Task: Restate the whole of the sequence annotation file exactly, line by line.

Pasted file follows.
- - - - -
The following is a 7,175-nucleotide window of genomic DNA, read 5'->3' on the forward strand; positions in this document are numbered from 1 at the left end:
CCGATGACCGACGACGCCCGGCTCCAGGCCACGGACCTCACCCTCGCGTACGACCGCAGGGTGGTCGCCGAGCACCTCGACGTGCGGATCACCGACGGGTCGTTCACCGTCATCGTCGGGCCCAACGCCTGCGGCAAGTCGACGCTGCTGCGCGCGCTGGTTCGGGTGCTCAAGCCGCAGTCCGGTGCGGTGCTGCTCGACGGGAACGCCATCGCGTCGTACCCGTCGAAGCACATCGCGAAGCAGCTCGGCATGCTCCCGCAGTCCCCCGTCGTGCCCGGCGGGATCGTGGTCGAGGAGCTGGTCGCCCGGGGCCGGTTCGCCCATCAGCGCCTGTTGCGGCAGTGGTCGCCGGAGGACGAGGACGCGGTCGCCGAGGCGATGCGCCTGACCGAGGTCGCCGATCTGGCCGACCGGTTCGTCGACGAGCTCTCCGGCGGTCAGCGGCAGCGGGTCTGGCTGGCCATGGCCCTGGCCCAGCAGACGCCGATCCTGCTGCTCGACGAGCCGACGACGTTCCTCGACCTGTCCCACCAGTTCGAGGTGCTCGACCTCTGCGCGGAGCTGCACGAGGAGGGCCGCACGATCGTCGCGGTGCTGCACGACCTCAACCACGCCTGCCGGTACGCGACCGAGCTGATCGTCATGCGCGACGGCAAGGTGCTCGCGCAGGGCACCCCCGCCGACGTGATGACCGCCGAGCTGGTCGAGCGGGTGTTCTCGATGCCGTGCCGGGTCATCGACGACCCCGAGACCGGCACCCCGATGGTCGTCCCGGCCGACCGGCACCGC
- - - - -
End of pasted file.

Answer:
The following is a 7,175-nucleotide window of genomic DNA, read 5'->3' on the forward strand; positions in this document are numbered from 1 at the left end:
CCGATGACCGACGACGCCCGGCTCCAGGCCACGGACCTCACCCTCGCGTACGACCGCAGGGTGGTCGCCGAGCACCTCGACGTGCGGATCACCGACGGGTCGTTCACCGTCATCGTCGGGCCCAACGCCTGCGGCAAGTCGACGCTGCTGCGCGCGCTGGTTCGGGTGCTCAAGCCGCAGTCCGGTGCGGTGCTGCTCGACGGGAACGCCATCGCGTCGTACCCGTCGAAGCACATCGCGAAGCAGCTCGGCATGCTCCCGCAGTCCCCCGTCGTGCCCGGCGGGATCGTGGTCGAGGAGCTGGTCGCCCGGGGCCGGTTCGCCCATCAGCGCCTGTTGCGGCAGTGGTCGCCGGAGGACGAGGACGCGGTCGCCGAGGCGATGCGCCTGACCGAGGTCGCCGATCTGGCCGACCGGTTCGTCGACGAGCTCTCCGGCGGTCAGCGGCAGCGGGTCTGGCTGGCCATGGCCCTGGCCCAGCAGACGCCGATCCTGCTGCTCGACGAGCCGACGACGTTCCTCGACCTGTCCCACCAGTTCGAGGTGCTCGACCTCTGCGCGGAGCTGCACGAGGAGGGCCGCACGATCGTCGCGGTGCTGCACGACCTCAACCACGCCTGCCGGTACGCGACCGAGCTGATCGTCATGCGCGACGGCAAGGTGCTCGCGCAGGGCACCCCCGCCGACGTGATGACCGCCGAGCTGGTCGAGCGGGTGTTCTCGATGCCGTGCCGGGTCATCGACGACCCCGAGACCGGCACCCCGATGGTCGTCCCGGCCGACCGGCACCGC